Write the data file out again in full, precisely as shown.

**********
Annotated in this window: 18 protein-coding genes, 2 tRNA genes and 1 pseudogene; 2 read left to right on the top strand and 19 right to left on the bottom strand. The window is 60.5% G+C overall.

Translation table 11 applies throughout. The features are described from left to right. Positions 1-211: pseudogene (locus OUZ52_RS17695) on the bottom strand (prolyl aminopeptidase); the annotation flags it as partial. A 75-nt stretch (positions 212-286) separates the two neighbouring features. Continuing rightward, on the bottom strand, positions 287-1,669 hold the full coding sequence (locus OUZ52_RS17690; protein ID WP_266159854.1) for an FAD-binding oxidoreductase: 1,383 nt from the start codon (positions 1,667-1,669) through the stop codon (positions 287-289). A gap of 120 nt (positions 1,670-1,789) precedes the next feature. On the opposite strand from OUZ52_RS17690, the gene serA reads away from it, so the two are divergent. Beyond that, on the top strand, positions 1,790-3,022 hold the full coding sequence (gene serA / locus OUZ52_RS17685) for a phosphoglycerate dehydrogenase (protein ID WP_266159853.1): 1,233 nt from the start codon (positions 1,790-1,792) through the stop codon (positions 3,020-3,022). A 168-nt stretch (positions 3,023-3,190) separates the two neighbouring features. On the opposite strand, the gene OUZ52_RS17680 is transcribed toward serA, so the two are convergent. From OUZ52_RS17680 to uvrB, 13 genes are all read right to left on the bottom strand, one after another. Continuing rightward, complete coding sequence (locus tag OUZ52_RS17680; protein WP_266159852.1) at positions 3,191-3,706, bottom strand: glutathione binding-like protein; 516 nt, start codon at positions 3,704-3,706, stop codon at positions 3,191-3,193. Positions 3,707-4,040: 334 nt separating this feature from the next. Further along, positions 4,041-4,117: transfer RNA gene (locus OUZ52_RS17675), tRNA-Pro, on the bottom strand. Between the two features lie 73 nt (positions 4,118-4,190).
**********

Annotated in this window: 18 protein-coding genes, 2 tRNA genes and 1 pseudogene; 2 read left to right on the top strand and 19 right to left on the bottom strand. The window is 60.5% G+C overall.

Translation table 11 applies throughout. The features are described from left to right. Positions 1-211: pseudogene (locus OUZ52_RS17695) on the bottom strand (prolyl aminopeptidase); the annotation flags it as partial. A 75-nt stretch (positions 212-286) separates the two neighbouring features. Continuing rightward, on the bottom strand, positions 287-1,669 hold the full coding sequence (locus OUZ52_RS17690; protein ID WP_266159854.1) for an FAD-binding oxidoreductase: 1,383 nt from the start codon (positions 1,667-1,669) through the stop codon (positions 287-289). A gap of 120 nt (positions 1,670-1,789) precedes the next feature. On the opposite strand from OUZ52_RS17690, the gene serA reads away from it, so the two are divergent. Beyond that, on the top strand, positions 1,790-3,022 hold the full coding sequence (gene serA / locus OUZ52_RS17685) for a phosphoglycerate dehydrogenase (protein ID WP_266159853.1): 1,233 nt from the start codon (positions 1,790-1,792) through the stop codon (positions 3,020-3,022). A 168-nt stretch (positions 3,023-3,190) separates the two neighbouring features. On the opposite strand, the gene OUZ52_RS17680 is transcribed toward serA, so the two are convergent. From OUZ52_RS17680 to uvrB, 13 genes are all read right to left on the bottom strand, one after another. Continuing rightward, complete coding sequence (locus tag OUZ52_RS17680; protein WP_266159852.1) at positions 3,191-3,706, bottom strand: glutathione binding-like protein; 516 nt, start codon at positions 3,704-3,706, stop codon at positions 3,191-3,193. Positions 3,707-4,040: 334 nt separating this feature from the next. Further along, positions 4,041-4,117: transfer RNA gene (locus OUZ52_RS17675), tRNA-Pro, on the bottom strand. Between the two features lie 73 nt (positions 4,118-4,190).